Top STEM Education Stories
- Our vision for Illinois as a land-grant institution is to foster accessible, effective STEM teaching and learning—from preschool through graduate education—
at local, state, and national levels, thereby preparing a highly able citizenry and diverse STEM workforce to tackle pressing global challenges.
Current STEM Ed Highlights
January 21, 2016
Chicago students use i>clickers to vote on their favorite professor's presentation during Engineering SLAM!—part of the ChiSE program's campus visit to Illinois.
Instead of watching cartoons or sleeping in, several Saturday mornings a semester, 100+ Chicago Public School (CPS) 5th through 7th grade students can be found doing math and physics activities as part of Illinois' Chicago Pre-College Science and Engineering (ChiSE) STEM enrichment program. Seeking to expose traditionally underserved students (and their parents) to STEM (Science, Technology, Engineering and Mathematics), ChiSE is comprised of a number of Illinois faculty, staff, and students who also devote their Saturdays to work with these youngsters in hopes of increasing their interest in STEM—and possibly even STEM careers.
December 16, 2015
An Illinois Bioengineering undergrad, Anna Whelan, performs research inside a biosafety hood during one of BIOE 306's labs.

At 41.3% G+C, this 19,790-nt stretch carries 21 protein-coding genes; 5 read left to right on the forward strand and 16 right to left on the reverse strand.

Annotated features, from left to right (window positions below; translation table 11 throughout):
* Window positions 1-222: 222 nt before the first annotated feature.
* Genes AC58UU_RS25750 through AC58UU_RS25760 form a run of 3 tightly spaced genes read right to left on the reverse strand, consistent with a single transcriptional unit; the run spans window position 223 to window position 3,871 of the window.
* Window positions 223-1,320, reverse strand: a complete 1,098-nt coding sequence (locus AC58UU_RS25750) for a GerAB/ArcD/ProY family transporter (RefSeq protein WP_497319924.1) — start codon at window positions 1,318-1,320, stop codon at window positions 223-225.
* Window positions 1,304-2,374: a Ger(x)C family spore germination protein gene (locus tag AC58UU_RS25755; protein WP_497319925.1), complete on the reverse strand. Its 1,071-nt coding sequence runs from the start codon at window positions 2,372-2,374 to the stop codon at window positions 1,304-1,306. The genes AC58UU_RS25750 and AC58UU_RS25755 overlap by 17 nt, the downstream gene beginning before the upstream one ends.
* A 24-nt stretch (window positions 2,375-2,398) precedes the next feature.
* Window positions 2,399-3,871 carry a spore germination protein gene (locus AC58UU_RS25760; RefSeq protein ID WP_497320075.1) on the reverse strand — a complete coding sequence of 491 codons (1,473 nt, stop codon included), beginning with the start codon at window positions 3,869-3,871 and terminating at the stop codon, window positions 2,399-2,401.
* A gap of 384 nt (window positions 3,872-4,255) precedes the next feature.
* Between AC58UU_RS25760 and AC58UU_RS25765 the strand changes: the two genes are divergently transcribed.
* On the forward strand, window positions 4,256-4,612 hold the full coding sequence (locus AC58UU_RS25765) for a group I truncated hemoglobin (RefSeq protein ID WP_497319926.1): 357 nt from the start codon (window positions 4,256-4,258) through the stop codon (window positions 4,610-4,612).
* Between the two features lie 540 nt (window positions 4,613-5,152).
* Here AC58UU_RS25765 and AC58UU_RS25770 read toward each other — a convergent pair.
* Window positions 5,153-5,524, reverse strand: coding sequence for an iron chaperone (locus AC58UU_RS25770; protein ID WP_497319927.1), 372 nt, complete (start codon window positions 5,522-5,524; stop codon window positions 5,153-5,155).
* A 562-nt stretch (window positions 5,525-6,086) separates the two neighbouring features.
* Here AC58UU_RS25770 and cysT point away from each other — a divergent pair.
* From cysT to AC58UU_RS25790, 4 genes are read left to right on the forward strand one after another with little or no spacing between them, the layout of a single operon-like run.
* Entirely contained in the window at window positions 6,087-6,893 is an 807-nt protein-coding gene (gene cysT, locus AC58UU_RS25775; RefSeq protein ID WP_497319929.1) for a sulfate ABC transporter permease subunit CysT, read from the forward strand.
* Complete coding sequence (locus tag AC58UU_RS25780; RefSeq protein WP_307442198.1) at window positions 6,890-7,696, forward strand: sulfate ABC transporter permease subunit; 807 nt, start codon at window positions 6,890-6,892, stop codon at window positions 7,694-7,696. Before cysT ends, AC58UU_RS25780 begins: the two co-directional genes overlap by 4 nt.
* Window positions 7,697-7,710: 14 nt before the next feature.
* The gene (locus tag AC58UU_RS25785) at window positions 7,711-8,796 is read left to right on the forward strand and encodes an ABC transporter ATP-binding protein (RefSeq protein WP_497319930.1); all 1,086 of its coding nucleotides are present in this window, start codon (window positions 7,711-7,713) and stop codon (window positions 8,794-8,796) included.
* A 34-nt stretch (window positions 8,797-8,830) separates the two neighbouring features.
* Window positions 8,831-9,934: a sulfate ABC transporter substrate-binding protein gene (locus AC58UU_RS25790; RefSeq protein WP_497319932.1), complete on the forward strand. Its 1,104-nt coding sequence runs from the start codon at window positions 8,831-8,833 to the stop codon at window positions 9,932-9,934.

Biobots. The word smacks of scientific breakthroughs in the distant future, or the subject matter of some futuristic, sci-fi movie. But Illinois researchers are currently building and studying biobots as part of their research in this emerging field. However, they're not the only ones. This past semester, Illinois' Bioengineering department piloted a brand new course, BIOE 306, BioFabrication Lab, that teaches undergraduate students how to build them too. Developed as part of the NSF-funded EBICS (Emergent Behaviors of Integrated Cellular Systems) Science and Technology Center, the course distilled down cutting-edge EBICS research and initiated eight Bioengineering juniors and seniors into the mysteries of building with biology. In addition, the idea for this class was developed in part due to the Illinois Innovation Prize, which emphasized the need to teach the next generation of engineers and scientists how to "build with biology."